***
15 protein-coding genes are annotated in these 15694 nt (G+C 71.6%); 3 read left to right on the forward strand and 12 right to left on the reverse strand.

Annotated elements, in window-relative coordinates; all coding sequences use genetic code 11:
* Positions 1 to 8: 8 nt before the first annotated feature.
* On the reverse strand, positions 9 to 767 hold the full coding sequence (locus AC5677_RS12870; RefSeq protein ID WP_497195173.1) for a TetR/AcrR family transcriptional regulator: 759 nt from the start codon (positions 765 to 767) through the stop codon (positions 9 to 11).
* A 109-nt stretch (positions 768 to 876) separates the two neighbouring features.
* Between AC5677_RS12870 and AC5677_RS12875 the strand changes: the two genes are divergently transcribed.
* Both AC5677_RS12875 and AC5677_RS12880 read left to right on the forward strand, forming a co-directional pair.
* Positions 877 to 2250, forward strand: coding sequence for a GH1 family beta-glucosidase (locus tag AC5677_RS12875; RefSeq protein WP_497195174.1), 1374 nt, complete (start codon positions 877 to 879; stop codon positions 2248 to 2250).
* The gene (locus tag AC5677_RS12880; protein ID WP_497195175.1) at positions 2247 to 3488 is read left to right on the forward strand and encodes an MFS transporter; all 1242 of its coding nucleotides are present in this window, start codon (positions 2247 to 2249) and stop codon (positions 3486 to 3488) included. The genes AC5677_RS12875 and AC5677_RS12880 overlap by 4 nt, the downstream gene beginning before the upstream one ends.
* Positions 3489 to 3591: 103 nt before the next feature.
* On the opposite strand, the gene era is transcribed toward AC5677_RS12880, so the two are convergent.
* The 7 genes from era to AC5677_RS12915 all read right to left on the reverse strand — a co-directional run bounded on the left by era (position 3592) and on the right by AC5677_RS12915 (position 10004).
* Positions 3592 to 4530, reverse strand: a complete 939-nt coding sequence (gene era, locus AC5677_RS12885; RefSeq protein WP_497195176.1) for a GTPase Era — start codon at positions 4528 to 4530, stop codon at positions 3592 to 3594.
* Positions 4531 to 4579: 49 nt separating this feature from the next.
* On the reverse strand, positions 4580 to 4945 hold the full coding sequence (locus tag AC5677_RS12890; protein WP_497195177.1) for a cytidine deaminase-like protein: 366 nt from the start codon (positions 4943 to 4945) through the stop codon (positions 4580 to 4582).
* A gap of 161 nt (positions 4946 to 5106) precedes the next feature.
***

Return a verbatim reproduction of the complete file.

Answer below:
15 protein-coding genes are annotated in these 15694 nt (G+C 71.6%); 3 read left to right on the forward strand and 12 right to left on the reverse strand.

Annotated elements, in window-relative coordinates; all coding sequences use genetic code 11:
* Positions 1 to 8: 8 nt before the first annotated feature.
* On the reverse strand, positions 9 to 767 hold the full coding sequence (locus AC5677_RS12870; RefSeq protein ID WP_497195173.1) for a TetR/AcrR family transcriptional regulator: 759 nt from the start codon (positions 765 to 767) through the stop codon (positions 9 to 11).
* A 109-nt stretch (positions 768 to 876) separates the two neighbouring features.
* Between AC5677_RS12870 and AC5677_RS12875 the strand changes: the two genes are divergently transcribed.
* Both AC5677_RS12875 and AC5677_RS12880 read left to right on the forward strand, forming a co-directional pair.
* Positions 877 to 2250, forward strand: coding sequence for a GH1 family beta-glucosidase (locus tag AC5677_RS12875; RefSeq protein WP_497195174.1), 1374 nt, complete (start codon positions 877 to 879; stop codon positions 2248 to 2250).
* The gene (locus tag AC5677_RS12880; protein ID WP_497195175.1) at positions 2247 to 3488 is read left to right on the forward strand and encodes an MFS transporter; all 1242 of its coding nucleotides are present in this window, start codon (positions 2247 to 2249) and stop codon (positions 3486 to 3488) included. The genes AC5677_RS12875 and AC5677_RS12880 overlap by 4 nt, the downstream gene beginning before the upstream one ends.
* Positions 3489 to 3591: 103 nt before the next feature.
* On the opposite strand, the gene era is transcribed toward AC5677_RS12880, so the two are convergent.
* The 7 genes from era to AC5677_RS12915 all read right to left on the reverse strand — a co-directional run bounded on the left by era (position 3592) and on the right by AC5677_RS12915 (position 10004).
* Positions 3592 to 4530, reverse strand: a complete 939-nt coding sequence (gene era, locus AC5677_RS12885; RefSeq protein WP_497195176.1) for a GTPase Era — start codon at positions 4528 to 4530, stop codon at positions 3592 to 3594.
* Positions 4531 to 4579: 49 nt separating this feature from the next.
* On the reverse strand, positions 4580 to 4945 hold the full coding sequence (locus tag AC5677_RS12890; protein WP_497195177.1) for a cytidine deaminase-like protein: 366 nt from the start codon (positions 4943 to 4945) through the stop codon (positions 4580 to 4582).
* A gap of 161 nt (positions 4946 to 5106) precedes the next feature.